A High-Power UHF Power Meter . . . / cont
. . . Something wasn’t right. There was little distinction between forward and reverse power when remotely ‘swapping ends’. So much so that I had to concede that the directivity between the two ports on the coupled line was very poor. The book which had inspired this project made reference to an article in a issue of the RSGB Microwave Newsletter from 04/82. I posted a request for further information on the UKUG reflector and very quickly received the information that I was looking for. It became very clear that my decision to use FSJ-2/50 coax was nothing less than folly! With no 0.25” semi-rigid coax to hand, I decided to make another coupler out of UT141 semi-rigid coax.
The new coupler (left) unlike the previous, was very easy to make. Clamping the coax in a vice such that only a small area is above the level of the jaws makes it easy to ‘machine’ with a small file, a 1mm wide slot in the coax outer jacket. The coupled line needs to be bent in such a way that the mating faces are in good mechanical contact. Initially I used steel wire, tightly twisted around the two
lines whilst I soldered them together. The end result (right) is a much neater and confidence inspiring assembly. I can also confirm that the new coupler exhibits a far greater level of directivity between the coupled ports to the extent that there is now a very clear distinction between forward and reverse measurements. So much so that although it is possible to ‘cheat’ by adjusting the level at the controller end, very little adjustment is in fact required.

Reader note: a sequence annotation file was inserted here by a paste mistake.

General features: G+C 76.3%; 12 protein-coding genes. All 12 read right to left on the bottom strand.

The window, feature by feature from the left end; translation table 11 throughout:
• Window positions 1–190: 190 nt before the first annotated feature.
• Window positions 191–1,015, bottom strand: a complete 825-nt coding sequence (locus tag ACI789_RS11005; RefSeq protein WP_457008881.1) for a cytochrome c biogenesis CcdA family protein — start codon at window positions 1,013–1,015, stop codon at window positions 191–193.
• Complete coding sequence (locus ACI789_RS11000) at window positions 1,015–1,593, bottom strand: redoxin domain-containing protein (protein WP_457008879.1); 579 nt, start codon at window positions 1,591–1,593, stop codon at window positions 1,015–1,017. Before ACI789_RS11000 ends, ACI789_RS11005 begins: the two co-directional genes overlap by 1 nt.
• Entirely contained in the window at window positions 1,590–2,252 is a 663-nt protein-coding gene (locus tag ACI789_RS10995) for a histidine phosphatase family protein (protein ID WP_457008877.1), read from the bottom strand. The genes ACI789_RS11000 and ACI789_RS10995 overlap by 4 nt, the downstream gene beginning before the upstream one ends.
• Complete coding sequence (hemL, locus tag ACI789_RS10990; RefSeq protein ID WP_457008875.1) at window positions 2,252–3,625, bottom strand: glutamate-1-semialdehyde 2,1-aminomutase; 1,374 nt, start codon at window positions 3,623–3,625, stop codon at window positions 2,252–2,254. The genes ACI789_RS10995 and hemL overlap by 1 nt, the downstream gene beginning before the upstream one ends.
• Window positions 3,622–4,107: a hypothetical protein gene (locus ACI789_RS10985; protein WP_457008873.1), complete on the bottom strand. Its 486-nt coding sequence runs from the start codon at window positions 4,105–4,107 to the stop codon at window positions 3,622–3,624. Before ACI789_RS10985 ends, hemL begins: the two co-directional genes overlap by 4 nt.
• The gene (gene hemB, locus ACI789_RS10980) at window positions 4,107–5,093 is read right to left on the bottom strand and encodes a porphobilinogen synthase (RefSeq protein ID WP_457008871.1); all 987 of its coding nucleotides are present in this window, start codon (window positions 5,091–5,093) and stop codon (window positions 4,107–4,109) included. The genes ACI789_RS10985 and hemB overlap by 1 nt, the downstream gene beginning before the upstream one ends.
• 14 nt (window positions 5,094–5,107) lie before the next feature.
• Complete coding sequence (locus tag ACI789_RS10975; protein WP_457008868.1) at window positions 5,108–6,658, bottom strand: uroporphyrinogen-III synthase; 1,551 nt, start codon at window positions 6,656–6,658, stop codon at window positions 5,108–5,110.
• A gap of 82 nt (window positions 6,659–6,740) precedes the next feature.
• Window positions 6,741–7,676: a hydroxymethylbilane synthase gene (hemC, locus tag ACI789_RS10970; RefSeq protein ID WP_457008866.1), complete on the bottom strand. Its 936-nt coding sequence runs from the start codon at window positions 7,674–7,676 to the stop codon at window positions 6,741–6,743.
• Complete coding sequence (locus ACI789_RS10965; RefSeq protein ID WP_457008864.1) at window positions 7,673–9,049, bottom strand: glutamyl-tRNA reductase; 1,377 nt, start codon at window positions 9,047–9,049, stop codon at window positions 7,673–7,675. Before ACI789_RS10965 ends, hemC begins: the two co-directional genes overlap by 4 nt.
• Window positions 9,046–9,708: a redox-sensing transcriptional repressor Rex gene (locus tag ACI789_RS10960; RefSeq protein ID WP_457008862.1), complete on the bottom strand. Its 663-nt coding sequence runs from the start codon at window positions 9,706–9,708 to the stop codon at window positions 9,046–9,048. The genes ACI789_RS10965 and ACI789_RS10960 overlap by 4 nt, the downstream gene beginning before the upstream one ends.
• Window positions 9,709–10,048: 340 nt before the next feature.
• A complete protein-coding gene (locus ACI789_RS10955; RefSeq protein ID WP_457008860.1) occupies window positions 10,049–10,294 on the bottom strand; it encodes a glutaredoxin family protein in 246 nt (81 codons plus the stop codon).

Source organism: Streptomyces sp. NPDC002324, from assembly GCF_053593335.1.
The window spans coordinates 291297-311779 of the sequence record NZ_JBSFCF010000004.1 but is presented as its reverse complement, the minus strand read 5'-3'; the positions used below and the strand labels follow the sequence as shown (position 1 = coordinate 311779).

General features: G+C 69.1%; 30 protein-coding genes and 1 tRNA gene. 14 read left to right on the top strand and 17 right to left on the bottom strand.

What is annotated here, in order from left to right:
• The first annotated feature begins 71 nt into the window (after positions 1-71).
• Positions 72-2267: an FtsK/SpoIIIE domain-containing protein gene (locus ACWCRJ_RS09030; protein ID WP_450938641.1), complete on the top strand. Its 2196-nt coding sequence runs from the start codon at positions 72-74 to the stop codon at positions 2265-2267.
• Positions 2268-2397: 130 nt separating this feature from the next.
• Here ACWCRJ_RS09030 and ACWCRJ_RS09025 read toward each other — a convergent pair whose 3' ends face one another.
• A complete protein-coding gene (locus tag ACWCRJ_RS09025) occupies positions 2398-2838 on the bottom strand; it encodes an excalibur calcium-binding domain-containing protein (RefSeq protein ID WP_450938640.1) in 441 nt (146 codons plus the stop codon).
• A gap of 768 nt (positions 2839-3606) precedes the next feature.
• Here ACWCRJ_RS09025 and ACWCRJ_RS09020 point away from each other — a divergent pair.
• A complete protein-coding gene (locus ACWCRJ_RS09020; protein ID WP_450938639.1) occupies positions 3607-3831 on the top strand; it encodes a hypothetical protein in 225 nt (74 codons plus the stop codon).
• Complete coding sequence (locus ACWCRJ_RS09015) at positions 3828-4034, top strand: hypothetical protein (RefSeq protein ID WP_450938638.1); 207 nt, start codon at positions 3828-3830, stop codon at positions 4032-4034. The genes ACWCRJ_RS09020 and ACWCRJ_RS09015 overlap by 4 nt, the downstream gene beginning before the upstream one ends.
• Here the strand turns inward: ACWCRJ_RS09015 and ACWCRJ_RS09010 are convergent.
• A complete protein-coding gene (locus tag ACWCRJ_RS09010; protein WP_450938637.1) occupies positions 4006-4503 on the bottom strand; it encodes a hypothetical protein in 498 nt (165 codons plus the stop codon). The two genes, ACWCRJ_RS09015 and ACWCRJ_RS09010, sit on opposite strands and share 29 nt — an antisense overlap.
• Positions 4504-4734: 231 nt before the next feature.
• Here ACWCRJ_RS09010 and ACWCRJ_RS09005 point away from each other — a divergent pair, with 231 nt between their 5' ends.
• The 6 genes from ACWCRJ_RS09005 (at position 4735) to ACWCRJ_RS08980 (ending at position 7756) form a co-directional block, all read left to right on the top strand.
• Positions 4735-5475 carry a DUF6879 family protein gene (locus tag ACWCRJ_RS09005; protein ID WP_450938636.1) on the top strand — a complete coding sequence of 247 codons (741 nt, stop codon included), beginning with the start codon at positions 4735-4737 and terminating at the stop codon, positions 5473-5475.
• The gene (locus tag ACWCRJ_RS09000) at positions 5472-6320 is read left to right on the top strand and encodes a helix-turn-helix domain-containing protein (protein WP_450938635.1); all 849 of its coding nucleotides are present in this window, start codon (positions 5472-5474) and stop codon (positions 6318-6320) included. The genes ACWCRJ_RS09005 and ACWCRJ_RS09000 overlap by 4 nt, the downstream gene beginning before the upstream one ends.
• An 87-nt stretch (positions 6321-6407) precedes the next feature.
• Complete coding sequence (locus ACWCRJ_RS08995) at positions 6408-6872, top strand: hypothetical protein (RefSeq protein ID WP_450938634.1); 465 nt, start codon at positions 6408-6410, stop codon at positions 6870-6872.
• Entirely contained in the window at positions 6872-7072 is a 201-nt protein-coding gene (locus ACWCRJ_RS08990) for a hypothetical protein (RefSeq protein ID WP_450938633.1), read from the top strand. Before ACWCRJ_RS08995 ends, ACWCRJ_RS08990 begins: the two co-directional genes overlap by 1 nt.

Below are a couple of photographs of the controller . . .
. . . A fancy name for a simple box.
In keeping with the present colour-scheme in the shack, where all my home-brew kit is currently matt-black, the controller is no different! As can be seen, there is little within the box other than the meter, a switch and two trimmer resistors which simply serve to prevent the meter movement being damaged and to null out the difference between the two (unmatched) diodes.
As can be seen, the meter has evidently been salvaged from some other piece of RF test kit. At some point in the future I may actually undertake to create a new scale for the meter, but until then I am satisfied with a simple relative indication.